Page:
• $\begingroup$ It is not a matter of implicitly reinterpreting as Bayesian (the latter would condition on the data to get a posterior). The answer is merely showing the OP that we can make useful probability statements about the confidence interval. As to more general objections to the frequentist paradigm, those are well and good, but they are not objections specific to confidence intervals. $\endgroup$
    – Ben
    Jan 31, 2019 at 8:57
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    $\begingroup$ As you can see from the above probability statements, we can guarantee that the CI contains the parameter with some probability, so long as we look at this a priori. $\endgroup$
    – Ben
    Jan 31, 2019 at 9:09
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    $\begingroup$ If you have moved out of the frequentist paradigm, but are not moving to a Bayesian framework, what framework is it? I wasn't expressing an objection to frequentism, I believe you should use the framework that most directly answers the question you actually want to pose. Confidence and credible intervals answer different questions. $\endgroup$ Jan 31, 2019 at 11:11
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    $\begingroup$ @Dikran: The probability statement stands as written, and is a pure mathematical statement. I really don't see how you can reasonably object to this. $\endgroup$
    – Ben
    Feb 5, 2019 at 8:20

I agree with @Ben above, and I thought I would provide a simple example of where a Bayesian versus a Frequentist interval would be of value in the same circumstance.

Imagine a factory with parallel assembly lines. It is costly to stop a line, and at the same time, they want to produce quality products. They are concerned about both false positives and false negatives over time. To the factory, it is an averaging process: both power and guaranteed protection against false positives matter. Confidence intervals, as well as tolerance intervals, matter to the factory. Nonetheless, machines will go out of alignment, that is $\theta\ne\Theta$, and detection gear will observe spurious events. The average outcome matters while the specific outcome is an operational detail.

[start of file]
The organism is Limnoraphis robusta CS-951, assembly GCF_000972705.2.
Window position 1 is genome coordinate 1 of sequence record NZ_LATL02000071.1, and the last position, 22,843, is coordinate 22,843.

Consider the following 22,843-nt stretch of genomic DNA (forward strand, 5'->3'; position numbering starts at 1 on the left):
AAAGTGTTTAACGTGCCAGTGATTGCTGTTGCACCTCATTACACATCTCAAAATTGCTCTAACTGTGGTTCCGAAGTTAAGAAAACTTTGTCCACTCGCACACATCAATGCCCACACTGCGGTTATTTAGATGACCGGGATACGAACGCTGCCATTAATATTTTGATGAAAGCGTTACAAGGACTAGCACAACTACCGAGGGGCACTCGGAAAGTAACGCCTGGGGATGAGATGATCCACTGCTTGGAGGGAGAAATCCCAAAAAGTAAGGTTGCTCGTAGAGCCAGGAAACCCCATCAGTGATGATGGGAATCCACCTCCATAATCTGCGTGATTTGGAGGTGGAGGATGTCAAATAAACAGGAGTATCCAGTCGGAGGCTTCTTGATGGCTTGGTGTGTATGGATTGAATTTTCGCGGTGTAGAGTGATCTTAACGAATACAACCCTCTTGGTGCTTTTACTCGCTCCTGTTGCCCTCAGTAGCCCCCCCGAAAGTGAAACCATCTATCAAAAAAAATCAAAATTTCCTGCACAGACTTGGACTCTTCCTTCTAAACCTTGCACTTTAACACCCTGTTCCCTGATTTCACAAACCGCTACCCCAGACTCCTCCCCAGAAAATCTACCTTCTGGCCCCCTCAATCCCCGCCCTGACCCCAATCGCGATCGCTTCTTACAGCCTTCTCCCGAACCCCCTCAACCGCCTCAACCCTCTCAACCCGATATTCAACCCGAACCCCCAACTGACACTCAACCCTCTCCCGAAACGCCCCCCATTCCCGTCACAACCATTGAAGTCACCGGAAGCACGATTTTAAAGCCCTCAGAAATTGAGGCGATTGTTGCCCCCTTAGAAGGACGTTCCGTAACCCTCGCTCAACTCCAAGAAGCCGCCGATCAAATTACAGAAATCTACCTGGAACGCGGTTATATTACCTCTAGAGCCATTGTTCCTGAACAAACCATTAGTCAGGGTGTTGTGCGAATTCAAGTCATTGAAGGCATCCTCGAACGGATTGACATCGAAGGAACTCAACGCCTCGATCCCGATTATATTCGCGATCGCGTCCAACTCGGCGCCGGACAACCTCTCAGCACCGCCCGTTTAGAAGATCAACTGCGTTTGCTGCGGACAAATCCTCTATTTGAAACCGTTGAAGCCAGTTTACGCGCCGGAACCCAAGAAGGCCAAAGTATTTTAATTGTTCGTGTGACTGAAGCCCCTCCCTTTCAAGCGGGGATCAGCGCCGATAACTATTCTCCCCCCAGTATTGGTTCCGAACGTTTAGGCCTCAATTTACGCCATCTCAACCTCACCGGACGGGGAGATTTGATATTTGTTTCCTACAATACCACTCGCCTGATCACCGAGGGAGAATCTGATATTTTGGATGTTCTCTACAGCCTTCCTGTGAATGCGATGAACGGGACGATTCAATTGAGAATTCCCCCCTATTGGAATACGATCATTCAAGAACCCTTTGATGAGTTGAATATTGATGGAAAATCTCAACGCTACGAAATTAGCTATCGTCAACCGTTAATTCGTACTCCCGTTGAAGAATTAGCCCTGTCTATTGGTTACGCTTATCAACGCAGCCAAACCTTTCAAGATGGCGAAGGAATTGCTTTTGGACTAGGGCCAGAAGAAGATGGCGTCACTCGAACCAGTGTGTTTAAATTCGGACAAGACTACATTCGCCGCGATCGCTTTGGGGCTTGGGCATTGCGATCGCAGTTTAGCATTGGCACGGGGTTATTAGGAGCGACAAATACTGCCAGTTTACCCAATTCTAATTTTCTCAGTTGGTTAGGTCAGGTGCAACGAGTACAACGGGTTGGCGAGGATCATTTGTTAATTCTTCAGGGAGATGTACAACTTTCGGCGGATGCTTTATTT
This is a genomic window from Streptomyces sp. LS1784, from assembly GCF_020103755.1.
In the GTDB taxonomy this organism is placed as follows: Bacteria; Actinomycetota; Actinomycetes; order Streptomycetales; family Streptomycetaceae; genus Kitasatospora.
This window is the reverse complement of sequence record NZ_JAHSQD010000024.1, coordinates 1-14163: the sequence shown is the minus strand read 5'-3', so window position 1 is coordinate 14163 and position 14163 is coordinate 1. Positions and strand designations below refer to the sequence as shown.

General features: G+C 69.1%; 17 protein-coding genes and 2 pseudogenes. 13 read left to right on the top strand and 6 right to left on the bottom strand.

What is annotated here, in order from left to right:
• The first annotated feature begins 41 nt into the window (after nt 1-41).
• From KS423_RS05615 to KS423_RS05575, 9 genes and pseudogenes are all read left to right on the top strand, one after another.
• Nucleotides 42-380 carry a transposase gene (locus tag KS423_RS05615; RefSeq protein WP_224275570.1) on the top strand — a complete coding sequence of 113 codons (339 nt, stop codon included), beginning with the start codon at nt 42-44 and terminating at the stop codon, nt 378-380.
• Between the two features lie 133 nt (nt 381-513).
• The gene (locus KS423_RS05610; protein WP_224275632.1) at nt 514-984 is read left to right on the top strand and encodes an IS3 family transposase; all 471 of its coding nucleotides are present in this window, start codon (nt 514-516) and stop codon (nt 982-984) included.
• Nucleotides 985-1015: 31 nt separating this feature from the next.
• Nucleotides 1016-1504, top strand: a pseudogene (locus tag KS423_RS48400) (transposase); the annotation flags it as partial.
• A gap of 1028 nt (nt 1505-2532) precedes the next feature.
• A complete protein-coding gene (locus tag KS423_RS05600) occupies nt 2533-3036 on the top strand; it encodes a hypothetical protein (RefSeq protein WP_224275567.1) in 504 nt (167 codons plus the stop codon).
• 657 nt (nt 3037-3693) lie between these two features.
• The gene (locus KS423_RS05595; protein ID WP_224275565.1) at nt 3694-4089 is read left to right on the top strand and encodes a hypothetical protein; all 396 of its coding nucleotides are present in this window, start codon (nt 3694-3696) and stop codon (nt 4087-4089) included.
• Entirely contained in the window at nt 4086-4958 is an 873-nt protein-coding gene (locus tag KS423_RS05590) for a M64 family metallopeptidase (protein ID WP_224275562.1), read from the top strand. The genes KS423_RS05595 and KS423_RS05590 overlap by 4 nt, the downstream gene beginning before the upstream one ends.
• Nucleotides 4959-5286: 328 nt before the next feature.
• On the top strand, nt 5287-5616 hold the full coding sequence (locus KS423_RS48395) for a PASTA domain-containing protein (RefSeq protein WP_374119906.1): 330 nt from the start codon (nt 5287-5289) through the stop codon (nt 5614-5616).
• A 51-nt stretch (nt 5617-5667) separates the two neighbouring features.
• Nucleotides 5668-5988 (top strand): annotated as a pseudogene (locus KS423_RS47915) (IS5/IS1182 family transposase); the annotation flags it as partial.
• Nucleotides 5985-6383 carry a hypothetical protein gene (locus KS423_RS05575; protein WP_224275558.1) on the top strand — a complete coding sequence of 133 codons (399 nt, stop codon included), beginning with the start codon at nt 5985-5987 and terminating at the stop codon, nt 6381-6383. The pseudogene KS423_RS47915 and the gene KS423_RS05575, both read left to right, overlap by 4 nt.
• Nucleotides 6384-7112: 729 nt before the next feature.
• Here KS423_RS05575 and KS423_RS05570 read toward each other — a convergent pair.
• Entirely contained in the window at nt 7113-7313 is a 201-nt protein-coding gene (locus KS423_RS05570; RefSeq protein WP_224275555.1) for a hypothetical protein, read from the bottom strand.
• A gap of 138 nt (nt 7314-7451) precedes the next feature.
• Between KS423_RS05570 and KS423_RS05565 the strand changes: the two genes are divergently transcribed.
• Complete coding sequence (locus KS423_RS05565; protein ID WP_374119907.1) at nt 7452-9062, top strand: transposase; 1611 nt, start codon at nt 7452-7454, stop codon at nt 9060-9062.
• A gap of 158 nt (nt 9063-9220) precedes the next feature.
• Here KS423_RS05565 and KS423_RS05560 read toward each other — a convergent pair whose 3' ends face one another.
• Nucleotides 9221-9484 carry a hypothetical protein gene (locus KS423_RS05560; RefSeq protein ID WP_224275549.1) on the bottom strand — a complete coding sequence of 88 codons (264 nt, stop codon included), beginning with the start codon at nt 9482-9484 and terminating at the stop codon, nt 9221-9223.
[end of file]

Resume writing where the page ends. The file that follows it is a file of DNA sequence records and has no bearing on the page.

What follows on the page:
On the opposite side of this is a single customer purchasing a single product or a single lot of products. They do not care about the repetition properties of the assembly line. They care about the one product that they purchased. Let us imagine the customer is NASA and they need the product to meet a specification, say $\gamma\le\Gamma.$ They do not care about the quality of the parts they did not purchase. They need a Bayesian interval of some form. Furthermore, a single failure could kill many astronauts and cost billions of dollars. They need to know that every single part purchased meets specifications. Averaging would be deadly. For a Saturn V rocket, a one percent defect rate would have implied 10,000 defective parts during the Apollo flights. They required 0% defects on all missions.

You worry about having a confidence interval when you are working in the sample space as a factory is doing. It is creating the sample space. You worry about credible intervals when you are working in the parameter space, as a customer would be doing. If you do not care about the observations outside yours, then you are Bayesian. If you do care about the samples that were not seen, but could have been seen, then you are a Frequentist.

Are you concerned with long-run averaging or the specific event?

  • $\begingroup$ Does NASA actually purchase parts based on Bayesian intervals? I understand your point, but do they actually do it? $\endgroup$
    – Aksakal
    Jan 31, 2019 at 17:55
  • $\begingroup$ @Aksakal I do not know. Juran, of course, wrote a wonderful work on quality assurance at NASA, but I cannot remember at all if the testing process was discussed as it has been more than a decade since I read it. I know that W Edwards Deming was opposed to confidence intervals in favor of credible intervals, but again, that doesn't directly pertain. My guess, and I do know people who would know but it is inconvenient to ask at the moment, is that they use Frequentist methods because that is what most people are trained in. You use the hammer you have. $\endgroup$ Jan 31, 2019 at 17:58
  • $\begingroup$ Is it the case of "a hammer" though? Maybe it has something to do with the way things are in engineering? $\endgroup$
    – Aksakal
    Jan 31, 2019 at 18:09
  • $\begingroup$ @Aksakal I am not qualified to opine on that. $\endgroup$ Jan 31, 2019 at 19:56
  • $\begingroup$ Say a company makes $n$ parts, with a $\alpha$ level composite hypothesis test $H_0: \gamma > \Gamma$ you have them tested for mistakes: $x$ of them pass without mistakes and $y$ of them fail. You can give NASA a reasonable guarantee. The maximum amount of products that can accidentally pass the test (wrongly considered without error) is $n\alpha$. Knowing that you sold $x$ items you can compute a maximum probability that a sold part is actually not in accordance with the alternative hypothesis $\gamma \leq \Gamma$. $\endgroup$ Feb 4, 2019 at 9:01